If there's one resolution I want you to consider for 2013, it's to improve the sound your devices create. Because in all likelihood they sound terrible.
We spend a lot of money on our technology to get the fastest speeds and the brightest screens and yet sound is the characteristic we think of least.
Consumers will spend $1,500 on a 55-inch LED TV with 3D, 1080p resolution and built-in Netflix and CinemaNow, and then watch Total Recall on that glorious screen while listening through the television's sorry excuse for speakers.
Or they'll lay down the same amount of money for a premium laptop, fire up Skyrim, and hammer away at orcs and dragons only to have the laptop's limited speakers render the heavy noise of battle into a tinny cacophony.
Others listen to music through their iPad's crappy speakers.
Still others will do the same by using the even crappier speakers on their smart-phone. I've seen it all, it's a crime, and it causes me pain because the beauty and variety of sound are some of the greatest joys of being human.
So here's my rule, based on my own experience: when watching a movie or playing a game on your computer or TV, sound makes up 50 per cent of the pleasure you'll receive from the experience. The worse the sound, the worse your experience.
Don't suffer. Get external speakers.
Fortunately, unless you can afford it and have the ear to notice the difference, there's no need to go high end, because almost any set of external speakers is better than what's built in to your computer, tablet or TV.
For a laptop, tablet or smartphone, get a good set of computer speakers and keep them on your desk or wherever you do most of your computing. They attach via a simple analog stereo plug into your laptop's headphone jack. That simple plug makes them quite versatile for almost any device you've got. I've attached computer speakers to MP3 players, phones, tabletop radios and even TVs, and in each case it was a noticeable improvement. There are dozens of special dock and speaker arrangements for devices like the iPod, and speakers which accept wireless AirPlay and Bluetooth signals, and some sound very good. But unless you want a dock to charge your device, buying a simple set of computer speakers is cheaper and its utterly basic technology will not be rendered obsolete by changes in proprietary connectors (hey there, Apple) or wireless standards (hey there, everyone else).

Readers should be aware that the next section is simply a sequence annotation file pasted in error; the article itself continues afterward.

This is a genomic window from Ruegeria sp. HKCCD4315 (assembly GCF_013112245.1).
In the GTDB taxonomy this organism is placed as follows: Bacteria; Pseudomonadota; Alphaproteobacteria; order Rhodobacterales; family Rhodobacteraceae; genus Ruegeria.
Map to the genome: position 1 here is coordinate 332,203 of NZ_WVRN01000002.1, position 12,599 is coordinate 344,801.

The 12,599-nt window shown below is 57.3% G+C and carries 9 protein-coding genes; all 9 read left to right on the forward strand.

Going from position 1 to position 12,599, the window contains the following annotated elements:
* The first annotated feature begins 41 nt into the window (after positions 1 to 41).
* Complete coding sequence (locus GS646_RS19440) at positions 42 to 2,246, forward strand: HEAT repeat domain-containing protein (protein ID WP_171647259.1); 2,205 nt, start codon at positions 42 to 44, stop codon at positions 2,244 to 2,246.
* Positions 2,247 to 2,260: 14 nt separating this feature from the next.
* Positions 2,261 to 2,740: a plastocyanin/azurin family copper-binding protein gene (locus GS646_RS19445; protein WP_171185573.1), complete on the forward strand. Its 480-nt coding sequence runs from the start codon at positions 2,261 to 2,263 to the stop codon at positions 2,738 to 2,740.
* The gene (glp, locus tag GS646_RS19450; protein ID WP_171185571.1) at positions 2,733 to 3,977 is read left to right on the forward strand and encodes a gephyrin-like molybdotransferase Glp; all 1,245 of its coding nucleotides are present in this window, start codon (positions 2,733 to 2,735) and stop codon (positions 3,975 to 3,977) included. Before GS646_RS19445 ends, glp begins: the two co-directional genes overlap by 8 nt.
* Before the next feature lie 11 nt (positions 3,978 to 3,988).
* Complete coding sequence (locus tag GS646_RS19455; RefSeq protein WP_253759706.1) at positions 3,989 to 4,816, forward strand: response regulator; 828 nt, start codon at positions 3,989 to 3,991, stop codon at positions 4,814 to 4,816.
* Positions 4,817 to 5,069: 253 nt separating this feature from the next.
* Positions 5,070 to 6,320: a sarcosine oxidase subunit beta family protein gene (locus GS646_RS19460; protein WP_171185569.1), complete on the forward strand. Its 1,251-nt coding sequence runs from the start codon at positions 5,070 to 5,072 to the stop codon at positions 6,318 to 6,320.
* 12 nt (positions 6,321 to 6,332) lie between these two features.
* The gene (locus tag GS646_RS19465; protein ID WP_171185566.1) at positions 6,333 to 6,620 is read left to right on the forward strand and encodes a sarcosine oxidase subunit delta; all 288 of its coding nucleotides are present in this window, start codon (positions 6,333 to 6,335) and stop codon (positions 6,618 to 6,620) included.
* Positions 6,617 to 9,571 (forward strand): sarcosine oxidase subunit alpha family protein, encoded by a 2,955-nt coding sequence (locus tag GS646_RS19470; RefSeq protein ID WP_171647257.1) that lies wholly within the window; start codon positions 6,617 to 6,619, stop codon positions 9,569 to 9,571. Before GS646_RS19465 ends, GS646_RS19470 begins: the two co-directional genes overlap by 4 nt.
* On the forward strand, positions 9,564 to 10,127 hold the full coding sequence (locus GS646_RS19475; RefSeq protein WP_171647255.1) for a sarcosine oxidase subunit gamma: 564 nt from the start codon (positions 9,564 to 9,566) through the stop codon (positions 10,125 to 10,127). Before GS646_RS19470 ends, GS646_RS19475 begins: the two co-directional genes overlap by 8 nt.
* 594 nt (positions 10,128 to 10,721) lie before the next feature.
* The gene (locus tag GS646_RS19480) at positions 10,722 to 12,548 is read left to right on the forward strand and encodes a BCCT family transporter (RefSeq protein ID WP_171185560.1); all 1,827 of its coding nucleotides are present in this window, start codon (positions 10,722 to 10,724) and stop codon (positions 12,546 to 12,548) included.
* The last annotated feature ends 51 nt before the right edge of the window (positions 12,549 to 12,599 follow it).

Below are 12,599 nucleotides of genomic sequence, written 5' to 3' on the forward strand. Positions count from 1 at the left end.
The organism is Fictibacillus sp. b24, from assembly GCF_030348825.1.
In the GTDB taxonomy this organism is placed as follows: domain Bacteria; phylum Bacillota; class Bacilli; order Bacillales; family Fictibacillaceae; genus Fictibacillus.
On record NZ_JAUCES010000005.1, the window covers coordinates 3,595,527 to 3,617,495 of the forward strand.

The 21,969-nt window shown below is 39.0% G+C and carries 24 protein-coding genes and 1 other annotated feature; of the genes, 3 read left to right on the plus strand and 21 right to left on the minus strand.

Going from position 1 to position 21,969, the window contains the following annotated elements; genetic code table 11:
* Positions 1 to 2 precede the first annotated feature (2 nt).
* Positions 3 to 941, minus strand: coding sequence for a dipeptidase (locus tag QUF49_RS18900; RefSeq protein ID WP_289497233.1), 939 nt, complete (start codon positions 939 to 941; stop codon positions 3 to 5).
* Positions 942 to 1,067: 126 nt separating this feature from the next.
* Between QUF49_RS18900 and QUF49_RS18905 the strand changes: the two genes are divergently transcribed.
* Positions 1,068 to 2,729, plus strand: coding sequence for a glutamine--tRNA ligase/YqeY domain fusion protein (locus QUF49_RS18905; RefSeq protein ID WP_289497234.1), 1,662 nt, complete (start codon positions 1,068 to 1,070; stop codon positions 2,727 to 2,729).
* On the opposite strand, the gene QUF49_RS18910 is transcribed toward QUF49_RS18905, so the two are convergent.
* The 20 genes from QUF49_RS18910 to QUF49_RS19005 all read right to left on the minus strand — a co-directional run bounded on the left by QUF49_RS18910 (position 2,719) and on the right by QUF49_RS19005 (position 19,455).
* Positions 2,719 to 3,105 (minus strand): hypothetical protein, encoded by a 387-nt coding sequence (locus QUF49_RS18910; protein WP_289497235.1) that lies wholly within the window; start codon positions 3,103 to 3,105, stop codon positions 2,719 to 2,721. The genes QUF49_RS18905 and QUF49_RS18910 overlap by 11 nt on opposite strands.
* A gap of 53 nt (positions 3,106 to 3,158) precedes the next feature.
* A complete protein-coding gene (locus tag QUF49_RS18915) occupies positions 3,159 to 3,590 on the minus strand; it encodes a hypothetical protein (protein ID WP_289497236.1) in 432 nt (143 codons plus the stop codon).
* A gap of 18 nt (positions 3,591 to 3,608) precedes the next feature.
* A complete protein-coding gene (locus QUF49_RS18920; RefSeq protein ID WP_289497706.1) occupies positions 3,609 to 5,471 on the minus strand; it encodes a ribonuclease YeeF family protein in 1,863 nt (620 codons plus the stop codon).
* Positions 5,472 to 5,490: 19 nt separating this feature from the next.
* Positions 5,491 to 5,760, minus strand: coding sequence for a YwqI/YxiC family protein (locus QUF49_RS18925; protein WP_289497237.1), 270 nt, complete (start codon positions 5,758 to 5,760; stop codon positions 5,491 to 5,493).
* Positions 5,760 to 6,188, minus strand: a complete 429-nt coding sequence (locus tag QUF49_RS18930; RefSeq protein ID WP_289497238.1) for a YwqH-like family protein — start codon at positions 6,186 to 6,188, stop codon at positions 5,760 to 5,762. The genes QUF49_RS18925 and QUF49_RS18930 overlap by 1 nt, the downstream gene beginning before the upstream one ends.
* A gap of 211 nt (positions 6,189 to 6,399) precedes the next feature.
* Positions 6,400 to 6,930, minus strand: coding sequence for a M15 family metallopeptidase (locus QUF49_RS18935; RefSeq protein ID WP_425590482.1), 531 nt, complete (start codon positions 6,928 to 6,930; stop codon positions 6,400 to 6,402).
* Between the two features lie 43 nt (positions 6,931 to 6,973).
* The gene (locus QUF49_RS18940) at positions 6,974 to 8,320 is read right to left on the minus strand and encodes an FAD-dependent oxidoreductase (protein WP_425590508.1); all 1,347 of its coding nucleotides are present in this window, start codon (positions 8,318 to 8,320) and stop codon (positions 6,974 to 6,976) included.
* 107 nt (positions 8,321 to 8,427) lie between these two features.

I'd recommend 2.1 speakers, which means two speakers and a small subwoofer to put on your floor. The subwoofer will give you that extra oomph not found on 2.0 arrangements.
(Unless you're a rabid gamer, avoid 5.1 speaker systems - they take up a lot of room, and some spouses won't have the patience for extra speakers and wires.) Aim for somewhere between $50 and $100. I've had good experiences with Logitech and Altec Lansing speakers, but go to your nearest store and hear for yourself.
For televisions, which also means for gaming consoles like the Xbox and media streamers like the Apple TV, I'd recommend a sound bar, which is a long and narrow speaker cabinet generally placed at the base of your TV. Home theatre systems are good all-in-one solutions, but a dedicated sound bar takes up less space with fewer connections and allows freedom in choosing the other components of your TV viewing setup. Prices vary from $100 to $1,200 or more, so again you should go listen in person. Ignore claims that sound bars will replicate surround sound. They won't. But they will offer a much fuller sound field than simple stereo speakers and are immeasurably better than your TV's native speakers.
An option to the sound bar is the pedestal speaker, which doubles as a platform on which your TV rests. Setup for these system is quite simple. Zvox is the best known brand here. My family gave our parents a Zvox speaker for Christmas and we all found the difference to be immediate. The gift of much improved sound was an important consideration for seniors with strained hearing and it will be for you, too, regardless of your age.
email@example.com Twitter.com/trueblinkit -Barry Link is the editor of the Vancouver Courier